• Several money-saving deductions and credits and how to make sure you qualify for them,
  • Click here to see the full list.

A testimonial from a reader on Amazon:

"Very easy to read and is a perfect introduction for learning how to do your own taxes. Mike Piper does an excellent job of demystifying complex tax sections and he presents them in an enjoyable and easy to understand way. Highly recommended!"

New Book – After the Death of Your Spouse: Next Financial Steps for Surviving Spouses

As of today, my latest book is available: After the Death of Your Spouse: Next Financial Steps for Surviving Spouses.

Many surviving spouses find themselves overwhelmed by all the administrative and financial to-do items that have to be handled in the months after their spouse’s death. There’s a lot to do, and they’re supposed to get it all done while grieving. And in many cases, the situation is made more difficult by the fact that the surviving spouse is not the one who regularly handled the household finances.

I wrote this book to walk people through it, in plain language. It’s the book I want my spouse to have, in case something happens to me.

Fortunately, some of these to-do items for surviving spouses are important but not urgent. And in fact, for some of these items, it’s best to wait. Many people report experiencing “brain fog” in the weeks or months following their spouse’s death. They find that they have difficulty concentrating and difficulty performing tasks that would normally be easy. Major, irrevocable decisions are best put off until this period is over, in cases in which it’s practical to do so.

That’s why the book is broken down into two parts: immediate next steps and intermediate next steps.

The book’s table of contents is as follows:

Part One: Immediate Next Steps

1. Learn the Terms (The Estate Administration Process)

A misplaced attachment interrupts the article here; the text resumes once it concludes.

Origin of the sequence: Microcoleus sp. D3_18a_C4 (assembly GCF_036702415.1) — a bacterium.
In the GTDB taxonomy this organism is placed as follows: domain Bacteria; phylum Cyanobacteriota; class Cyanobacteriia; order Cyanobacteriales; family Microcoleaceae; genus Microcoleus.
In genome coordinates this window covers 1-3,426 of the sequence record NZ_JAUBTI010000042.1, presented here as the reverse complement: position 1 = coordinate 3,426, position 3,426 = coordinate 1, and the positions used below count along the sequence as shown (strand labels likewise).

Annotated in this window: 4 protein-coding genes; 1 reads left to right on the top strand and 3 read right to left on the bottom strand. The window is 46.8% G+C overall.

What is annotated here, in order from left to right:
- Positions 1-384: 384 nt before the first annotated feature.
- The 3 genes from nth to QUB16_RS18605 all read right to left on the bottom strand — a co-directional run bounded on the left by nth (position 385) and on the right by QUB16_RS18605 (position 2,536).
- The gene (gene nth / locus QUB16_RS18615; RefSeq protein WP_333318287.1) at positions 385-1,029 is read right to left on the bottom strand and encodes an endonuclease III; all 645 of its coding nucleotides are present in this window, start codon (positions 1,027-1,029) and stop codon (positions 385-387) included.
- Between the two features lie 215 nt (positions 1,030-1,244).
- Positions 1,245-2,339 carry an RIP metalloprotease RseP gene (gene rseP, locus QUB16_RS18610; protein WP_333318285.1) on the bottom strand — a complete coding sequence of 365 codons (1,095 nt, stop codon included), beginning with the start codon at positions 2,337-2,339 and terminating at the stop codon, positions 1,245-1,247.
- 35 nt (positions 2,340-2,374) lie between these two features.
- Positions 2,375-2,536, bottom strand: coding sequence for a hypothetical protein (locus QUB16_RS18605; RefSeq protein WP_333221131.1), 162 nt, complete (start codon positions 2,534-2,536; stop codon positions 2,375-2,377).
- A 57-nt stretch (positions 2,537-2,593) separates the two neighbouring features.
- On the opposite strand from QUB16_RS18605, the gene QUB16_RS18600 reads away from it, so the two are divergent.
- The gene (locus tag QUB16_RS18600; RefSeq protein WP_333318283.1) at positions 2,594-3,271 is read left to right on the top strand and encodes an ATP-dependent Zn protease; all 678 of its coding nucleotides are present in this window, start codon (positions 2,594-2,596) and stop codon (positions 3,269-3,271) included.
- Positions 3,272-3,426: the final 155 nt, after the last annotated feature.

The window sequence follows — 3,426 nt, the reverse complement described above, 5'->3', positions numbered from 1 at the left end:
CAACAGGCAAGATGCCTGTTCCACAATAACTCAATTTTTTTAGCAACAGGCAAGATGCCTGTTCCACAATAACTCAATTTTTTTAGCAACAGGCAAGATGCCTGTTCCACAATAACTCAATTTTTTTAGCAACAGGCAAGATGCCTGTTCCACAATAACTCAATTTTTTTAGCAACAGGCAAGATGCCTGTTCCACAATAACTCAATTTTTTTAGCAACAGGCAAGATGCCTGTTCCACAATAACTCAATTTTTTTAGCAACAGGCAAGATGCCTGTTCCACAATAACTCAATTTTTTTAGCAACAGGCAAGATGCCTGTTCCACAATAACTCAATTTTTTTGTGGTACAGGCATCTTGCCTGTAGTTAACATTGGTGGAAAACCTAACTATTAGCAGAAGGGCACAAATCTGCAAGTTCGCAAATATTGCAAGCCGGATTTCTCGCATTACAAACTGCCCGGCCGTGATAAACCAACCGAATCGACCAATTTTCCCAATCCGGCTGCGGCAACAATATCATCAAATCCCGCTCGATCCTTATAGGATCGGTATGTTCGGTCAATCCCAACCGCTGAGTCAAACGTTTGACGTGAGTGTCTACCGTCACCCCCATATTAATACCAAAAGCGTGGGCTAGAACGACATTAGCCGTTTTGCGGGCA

2. Getting Organized
3. Notifying Necessary Parties
4. Initial Responsibilities as Personal Representative
5. Updating Your Own Estate Plan

Part Two: Intermediate Next Steps

6. Social Security Planning
7. Further Responsibilities as Personal Representative
8. Handling Inherited Retirement Accounts
9. Additional Options as a Beneficiary and Surviving Spouse
10. Tax Returns
11. Reassessing Your Own Finances
12. Reassess Your Portfolio
13. Finding Professional Assistance

Conclusion: What’s Next?

Appendix A: Does an Inheritance Create Taxable Income?

Appendix B: Social Security Widow(er) Benefit Math Details

Appendix C: Dealing with Trusts

My sincere gratitude goes to three attorneys who generously contributed their time and expertise: Lee Aronson of Shreveport, Louisiana; Randi Grassgreen of Boulder, Colorado; and Matthew Sullivan of Waltham, Massachusetts. Bogleheads forum members “LadyGeek” and “dodecahedron” also very kindly gave their time and shared their knowledge and experiences as surviving spouses.

If you think the book would be helpful to you or to a loved one, I would encourage you to pick up a copy. (Print version here, Kindle version here.)

Are you (or a loved one) a surviving spouse?

After the Death of Your Spouse: Next Financial Steps for Surviving Spouses

Topics Covered in the Book:
  • The estate administration process
  • Responsibilities as personal representative (executor)
  • Social Security planning
  • Handling inherited retirement accounts
  • Reassessing your own finances
  • Finding professional assistance
  • Click here to see the full list.

Investing Blog Roundup: Bogleheads Conference and 2023 Social Security COLA

It was a pleasure meeting many of you in person last week at the 2022 Bogleheads Conference. The sessions were all recorded and will eventually be made available on YouTube. I do not know the timing as far as when we should expect that, but I’ll share the link once they come out.

The SSA announced last week that the cost-of-living-adjustment (COLA) will be 8.7% for 2023.

To answer the question I receive every year: for anybody 62 and older, your primary insurance amount gets adjusted by the COLA each year regardless of whether you have filed for your benefit. In other words, a high (or low) COLA in a given year is not really a point in favor of filing earlier or later. (You can find a more thorough explanation for Social Security inflation adjustments here.)